Japanese Chief Cabinet Secretary Yoshihide Suga said that the Washington Post misquoted Prime Minister Shinzo Abe’s remarks about China. The article quotes Abe as saying the Chinese have a “deeply ingrained” need for conflict, which has led to another war of words with the Chinese government.
The report cited Abe as saying that China‘s decisions to clash with its neighbours over territorial disputes is to play to popular opinion that is due to a Chinese educational system of patriotism and “anti-Japanese sentiment.” After China’s Foreign Ministry spokesman Hong Lei reacted angrily to the report, Suga says the Japanese government got in touch with China to clarify the statements. Lei earlier said that they were “shocked” with the statements and that it is very rare that leader would “brazenly distort facts” and ineffectively verbally attack its neighbor, despite the fact that the two countries have been involved in increasing tensions over the disputed Senkaku/Diaoyu islands. Lei said that PM Abe must clarify these statements as soon as possible.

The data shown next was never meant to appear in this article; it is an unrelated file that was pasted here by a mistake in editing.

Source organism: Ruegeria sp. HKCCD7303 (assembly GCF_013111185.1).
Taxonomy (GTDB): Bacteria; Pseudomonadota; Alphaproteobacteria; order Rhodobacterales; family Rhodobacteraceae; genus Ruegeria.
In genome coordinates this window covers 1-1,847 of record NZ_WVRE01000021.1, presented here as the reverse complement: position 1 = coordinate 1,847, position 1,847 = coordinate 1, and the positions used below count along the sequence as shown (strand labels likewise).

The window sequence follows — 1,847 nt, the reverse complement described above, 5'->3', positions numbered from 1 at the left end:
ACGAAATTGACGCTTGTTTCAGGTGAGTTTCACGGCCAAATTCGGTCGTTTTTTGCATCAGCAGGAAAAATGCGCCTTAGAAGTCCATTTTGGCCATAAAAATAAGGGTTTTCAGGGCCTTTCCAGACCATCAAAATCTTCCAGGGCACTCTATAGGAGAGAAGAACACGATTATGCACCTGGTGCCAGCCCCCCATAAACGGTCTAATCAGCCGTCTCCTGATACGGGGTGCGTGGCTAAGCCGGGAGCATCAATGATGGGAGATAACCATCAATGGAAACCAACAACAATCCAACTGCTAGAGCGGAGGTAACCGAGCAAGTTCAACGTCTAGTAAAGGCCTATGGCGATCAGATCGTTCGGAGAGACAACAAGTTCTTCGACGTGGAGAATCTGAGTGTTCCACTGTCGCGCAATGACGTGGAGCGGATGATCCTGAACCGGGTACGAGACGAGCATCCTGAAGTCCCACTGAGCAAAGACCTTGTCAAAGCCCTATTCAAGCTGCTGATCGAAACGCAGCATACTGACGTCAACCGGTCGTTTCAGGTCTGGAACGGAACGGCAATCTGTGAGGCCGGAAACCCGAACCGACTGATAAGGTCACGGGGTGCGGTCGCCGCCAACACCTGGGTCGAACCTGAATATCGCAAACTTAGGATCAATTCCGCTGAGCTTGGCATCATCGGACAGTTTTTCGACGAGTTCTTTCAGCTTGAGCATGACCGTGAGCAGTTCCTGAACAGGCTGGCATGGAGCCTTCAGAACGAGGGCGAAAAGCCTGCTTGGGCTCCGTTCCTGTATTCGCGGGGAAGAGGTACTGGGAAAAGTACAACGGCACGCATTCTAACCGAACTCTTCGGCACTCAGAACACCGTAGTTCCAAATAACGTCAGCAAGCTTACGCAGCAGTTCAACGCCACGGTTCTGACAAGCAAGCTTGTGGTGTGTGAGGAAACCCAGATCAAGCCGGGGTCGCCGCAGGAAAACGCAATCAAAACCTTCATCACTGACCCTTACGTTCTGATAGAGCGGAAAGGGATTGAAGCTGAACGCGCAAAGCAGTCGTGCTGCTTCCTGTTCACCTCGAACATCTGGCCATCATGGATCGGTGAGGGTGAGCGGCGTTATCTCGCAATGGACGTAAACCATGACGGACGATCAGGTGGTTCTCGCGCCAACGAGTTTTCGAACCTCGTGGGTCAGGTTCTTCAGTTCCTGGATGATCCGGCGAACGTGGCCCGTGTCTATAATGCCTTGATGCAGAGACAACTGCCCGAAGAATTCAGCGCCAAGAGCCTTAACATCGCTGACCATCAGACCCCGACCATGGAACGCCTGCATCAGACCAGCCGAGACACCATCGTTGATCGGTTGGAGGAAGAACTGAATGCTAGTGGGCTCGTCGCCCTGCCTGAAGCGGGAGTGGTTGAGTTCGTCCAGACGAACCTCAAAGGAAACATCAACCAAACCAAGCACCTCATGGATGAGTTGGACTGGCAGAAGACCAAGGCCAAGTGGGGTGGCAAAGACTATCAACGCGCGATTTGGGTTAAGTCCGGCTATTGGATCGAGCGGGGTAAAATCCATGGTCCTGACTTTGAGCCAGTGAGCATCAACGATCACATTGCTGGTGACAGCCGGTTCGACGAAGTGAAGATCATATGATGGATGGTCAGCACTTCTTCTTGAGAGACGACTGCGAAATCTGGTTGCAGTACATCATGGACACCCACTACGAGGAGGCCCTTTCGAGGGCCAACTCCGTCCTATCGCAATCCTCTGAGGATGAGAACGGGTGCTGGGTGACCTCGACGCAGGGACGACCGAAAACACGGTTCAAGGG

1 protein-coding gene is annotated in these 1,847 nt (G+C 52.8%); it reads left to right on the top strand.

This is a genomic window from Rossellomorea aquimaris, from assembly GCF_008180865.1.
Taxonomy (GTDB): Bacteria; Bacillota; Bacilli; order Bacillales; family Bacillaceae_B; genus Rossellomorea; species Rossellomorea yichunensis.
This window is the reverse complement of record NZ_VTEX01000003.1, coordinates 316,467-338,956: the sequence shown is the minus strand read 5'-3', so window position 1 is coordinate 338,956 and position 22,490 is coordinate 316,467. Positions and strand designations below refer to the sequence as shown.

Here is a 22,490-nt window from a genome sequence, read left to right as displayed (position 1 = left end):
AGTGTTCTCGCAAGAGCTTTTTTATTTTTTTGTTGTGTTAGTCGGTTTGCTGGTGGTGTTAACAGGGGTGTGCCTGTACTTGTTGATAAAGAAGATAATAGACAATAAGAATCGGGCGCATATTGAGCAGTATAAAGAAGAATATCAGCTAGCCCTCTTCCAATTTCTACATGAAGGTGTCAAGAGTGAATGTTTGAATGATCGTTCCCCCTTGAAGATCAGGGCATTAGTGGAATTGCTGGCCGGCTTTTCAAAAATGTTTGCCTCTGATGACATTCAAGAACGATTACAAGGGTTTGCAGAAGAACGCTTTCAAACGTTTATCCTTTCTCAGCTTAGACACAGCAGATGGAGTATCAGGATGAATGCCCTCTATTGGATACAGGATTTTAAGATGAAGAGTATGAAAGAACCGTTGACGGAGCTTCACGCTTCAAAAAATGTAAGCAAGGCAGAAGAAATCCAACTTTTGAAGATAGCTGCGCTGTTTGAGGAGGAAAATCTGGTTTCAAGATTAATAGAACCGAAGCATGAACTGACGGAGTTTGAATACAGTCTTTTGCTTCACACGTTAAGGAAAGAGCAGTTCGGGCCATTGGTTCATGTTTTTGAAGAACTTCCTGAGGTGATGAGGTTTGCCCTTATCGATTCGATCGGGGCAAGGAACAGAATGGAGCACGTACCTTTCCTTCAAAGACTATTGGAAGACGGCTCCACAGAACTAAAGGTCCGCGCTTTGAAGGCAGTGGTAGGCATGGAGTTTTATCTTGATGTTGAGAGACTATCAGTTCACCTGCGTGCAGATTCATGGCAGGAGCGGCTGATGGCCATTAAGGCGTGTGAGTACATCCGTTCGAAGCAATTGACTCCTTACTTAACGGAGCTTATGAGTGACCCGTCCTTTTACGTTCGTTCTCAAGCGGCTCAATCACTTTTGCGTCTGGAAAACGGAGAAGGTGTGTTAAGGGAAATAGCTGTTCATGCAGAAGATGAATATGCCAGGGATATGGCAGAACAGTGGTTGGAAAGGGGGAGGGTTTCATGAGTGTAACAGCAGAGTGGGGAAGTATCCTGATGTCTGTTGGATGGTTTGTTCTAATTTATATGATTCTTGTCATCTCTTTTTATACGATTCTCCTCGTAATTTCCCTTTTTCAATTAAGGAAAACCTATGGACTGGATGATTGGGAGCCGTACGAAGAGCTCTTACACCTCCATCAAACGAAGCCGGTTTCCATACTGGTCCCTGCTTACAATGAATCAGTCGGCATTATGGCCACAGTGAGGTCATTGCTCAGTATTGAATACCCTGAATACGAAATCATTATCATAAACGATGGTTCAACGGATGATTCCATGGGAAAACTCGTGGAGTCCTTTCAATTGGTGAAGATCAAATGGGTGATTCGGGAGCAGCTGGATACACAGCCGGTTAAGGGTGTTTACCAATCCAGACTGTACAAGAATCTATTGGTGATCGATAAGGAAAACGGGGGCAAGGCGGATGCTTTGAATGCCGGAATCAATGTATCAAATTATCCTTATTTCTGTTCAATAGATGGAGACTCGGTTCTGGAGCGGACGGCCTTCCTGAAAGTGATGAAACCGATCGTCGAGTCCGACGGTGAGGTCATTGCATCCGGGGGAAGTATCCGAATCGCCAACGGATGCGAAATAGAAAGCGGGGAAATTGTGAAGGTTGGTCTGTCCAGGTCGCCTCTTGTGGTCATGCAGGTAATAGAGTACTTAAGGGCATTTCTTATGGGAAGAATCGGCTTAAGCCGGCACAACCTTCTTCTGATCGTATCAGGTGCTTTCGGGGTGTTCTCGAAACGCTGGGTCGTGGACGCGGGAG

The Prime Minister has repeatedly emphasized that Japan still considers its relationship with China as one of the most important bilateral relationships of the country. Suga said that they still plan to pursue the bilateral strategies that they are planning to put into place, plans that are “mutually beneficial through an overall perspective.”
[ via Xinhuanet ]
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